According to the BBC, scientists are concerned about many endangered animals such as black cockatoo, dunnart pygmy possums and the southern brown bandicoot: “They are likely to have perished in the flames and for those who’ve survived, their habitats are gone.” With their habitats completely destroyed and lack of food and water, there is little hope for those animals to survive.
The Aussie spirit is filled with compassion. Over the past few weeks, Twitter has been filled with videos of parched animals approaching people for water or something to eat. Many Australians are working against the clock to help save and take care of those animals. In addition, Australia’s wildlife officials have airdropped thousands of pounds of carrots and sweet potato across affected wildlife areas. Koalas are the hardest to deal with as they are picky and require big and specific amounts of vegetation. Veterinarian Oliver Funnell told National Geographic that what koalas “happily chewed yesterday they may reject today.” NBC news also reports that volunteers have been searching for tree patches unaffected by the fires in hope to harvest some greens for the animals. Volunteers are also keeping water buckets around for animals to drink and stay hydrated. Many others turned their houses into mini sanctuaries for animals.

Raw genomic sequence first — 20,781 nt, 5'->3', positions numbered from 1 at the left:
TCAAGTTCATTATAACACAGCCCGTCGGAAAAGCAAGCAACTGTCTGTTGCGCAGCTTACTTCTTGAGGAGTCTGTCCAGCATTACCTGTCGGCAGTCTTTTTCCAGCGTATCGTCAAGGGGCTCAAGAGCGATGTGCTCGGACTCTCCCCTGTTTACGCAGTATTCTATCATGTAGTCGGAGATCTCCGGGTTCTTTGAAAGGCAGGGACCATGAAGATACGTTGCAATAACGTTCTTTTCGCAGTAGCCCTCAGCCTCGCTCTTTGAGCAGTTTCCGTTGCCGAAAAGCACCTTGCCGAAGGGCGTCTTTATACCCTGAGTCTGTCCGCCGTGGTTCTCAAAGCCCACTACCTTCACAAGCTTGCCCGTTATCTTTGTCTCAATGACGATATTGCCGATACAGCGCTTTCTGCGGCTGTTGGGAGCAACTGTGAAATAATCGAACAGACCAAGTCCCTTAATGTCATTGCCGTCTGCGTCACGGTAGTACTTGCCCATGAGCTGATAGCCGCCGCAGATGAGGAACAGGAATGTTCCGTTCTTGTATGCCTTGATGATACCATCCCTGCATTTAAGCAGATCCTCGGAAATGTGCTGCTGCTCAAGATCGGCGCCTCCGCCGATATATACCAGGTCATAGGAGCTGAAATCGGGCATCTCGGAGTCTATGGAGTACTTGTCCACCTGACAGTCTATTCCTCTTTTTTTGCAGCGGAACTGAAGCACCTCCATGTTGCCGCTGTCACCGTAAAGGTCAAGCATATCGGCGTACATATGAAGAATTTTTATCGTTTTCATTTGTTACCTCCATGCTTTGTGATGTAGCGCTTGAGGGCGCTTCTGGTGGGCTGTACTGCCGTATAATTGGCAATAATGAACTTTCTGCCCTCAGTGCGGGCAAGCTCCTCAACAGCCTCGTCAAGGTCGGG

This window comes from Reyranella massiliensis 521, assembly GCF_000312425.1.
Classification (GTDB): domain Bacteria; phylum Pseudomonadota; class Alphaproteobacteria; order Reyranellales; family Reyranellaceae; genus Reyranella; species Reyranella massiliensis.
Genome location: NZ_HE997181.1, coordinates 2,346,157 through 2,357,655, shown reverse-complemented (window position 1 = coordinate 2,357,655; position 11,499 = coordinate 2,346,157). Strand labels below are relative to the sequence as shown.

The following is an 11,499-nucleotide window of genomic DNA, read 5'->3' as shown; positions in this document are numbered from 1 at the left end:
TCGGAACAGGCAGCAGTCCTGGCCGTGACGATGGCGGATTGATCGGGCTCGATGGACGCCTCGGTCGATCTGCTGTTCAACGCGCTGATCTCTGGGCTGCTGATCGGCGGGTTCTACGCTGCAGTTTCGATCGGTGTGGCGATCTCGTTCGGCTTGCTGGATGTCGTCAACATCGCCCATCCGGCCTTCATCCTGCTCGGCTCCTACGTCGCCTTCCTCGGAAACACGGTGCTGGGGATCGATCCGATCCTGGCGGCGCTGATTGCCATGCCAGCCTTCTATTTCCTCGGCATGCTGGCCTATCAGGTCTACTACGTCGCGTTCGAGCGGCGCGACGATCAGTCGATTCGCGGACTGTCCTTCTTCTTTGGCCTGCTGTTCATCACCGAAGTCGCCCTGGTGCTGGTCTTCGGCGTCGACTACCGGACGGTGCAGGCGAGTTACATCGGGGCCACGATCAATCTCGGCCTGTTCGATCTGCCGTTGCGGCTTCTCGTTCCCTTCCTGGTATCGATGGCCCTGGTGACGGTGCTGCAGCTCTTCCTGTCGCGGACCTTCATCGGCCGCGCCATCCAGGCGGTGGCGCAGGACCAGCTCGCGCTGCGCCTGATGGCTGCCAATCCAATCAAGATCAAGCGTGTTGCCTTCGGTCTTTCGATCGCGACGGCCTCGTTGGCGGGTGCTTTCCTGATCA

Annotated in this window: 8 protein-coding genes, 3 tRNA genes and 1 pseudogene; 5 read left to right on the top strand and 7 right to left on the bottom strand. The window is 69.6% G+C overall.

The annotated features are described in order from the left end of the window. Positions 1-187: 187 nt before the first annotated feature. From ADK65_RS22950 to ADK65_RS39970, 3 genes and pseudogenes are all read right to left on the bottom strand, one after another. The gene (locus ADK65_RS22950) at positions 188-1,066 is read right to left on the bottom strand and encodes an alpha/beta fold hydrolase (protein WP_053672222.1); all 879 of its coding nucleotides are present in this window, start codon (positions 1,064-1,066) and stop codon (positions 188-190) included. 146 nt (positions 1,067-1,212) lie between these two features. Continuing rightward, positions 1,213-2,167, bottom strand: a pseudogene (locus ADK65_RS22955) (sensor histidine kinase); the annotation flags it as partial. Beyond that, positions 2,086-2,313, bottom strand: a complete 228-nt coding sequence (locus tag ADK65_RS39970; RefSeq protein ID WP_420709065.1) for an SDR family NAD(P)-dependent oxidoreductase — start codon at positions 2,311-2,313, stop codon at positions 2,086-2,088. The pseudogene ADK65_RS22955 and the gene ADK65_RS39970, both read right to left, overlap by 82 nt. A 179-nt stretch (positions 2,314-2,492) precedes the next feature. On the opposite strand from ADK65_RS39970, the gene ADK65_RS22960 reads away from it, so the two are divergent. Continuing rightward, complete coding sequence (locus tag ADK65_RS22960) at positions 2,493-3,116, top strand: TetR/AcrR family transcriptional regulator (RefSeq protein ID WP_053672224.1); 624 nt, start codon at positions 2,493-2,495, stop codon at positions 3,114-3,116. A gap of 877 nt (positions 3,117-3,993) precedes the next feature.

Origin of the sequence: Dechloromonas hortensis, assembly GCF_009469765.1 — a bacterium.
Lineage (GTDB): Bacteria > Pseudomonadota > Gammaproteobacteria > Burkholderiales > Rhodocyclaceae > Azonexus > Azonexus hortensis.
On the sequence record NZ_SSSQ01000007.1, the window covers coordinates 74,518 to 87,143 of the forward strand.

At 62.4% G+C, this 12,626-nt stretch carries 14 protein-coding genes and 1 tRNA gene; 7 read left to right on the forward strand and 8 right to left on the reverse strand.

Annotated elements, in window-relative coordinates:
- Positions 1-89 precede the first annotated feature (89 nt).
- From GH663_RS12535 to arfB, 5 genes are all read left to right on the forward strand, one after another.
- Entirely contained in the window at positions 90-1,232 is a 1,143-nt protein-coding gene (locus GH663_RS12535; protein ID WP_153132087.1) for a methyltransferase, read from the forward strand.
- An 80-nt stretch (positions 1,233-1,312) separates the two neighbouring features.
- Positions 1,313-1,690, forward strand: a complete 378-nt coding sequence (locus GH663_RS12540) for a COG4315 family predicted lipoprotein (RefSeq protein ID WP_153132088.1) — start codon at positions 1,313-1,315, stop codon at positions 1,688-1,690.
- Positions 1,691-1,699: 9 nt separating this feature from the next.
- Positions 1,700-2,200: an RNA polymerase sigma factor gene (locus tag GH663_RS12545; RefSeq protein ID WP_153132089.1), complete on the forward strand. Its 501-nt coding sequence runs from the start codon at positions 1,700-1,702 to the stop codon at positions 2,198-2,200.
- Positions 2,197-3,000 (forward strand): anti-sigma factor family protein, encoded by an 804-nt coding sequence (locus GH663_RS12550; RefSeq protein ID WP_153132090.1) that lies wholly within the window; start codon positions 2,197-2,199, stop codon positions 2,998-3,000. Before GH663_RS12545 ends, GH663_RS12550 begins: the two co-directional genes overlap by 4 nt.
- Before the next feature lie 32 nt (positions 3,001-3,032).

It is estimated that the bushfire has pumped 350 tons of CO2 into the atmosphere, which according to NASA data is roughly two-thirds of Australia’s yearly emissions. This means it will take many years for forests to absorb the CO2 released into the air. This estimate was made about a month ago, but with Australia still burning and in what is only the beginning of their dry summer, this number will increase. The wildfire is not just an Australian problem; it is a world crisis. NASA has released a video showing how smoke is circling the whole globe. Yet, there are still some leaders who do not believe in the existence of climate change.
People blame climate change for what is happening, but we are responsible for climate change in the first place, and we are responsible for dealing with the effects of our actions on the planet. It is never too late to make some changes and make our Earth safe for future generations. If we do not take action now, the “new normal” will be bushfires, flooding, coastal cities disappearing, severe drought, loss of habitats and loss of life.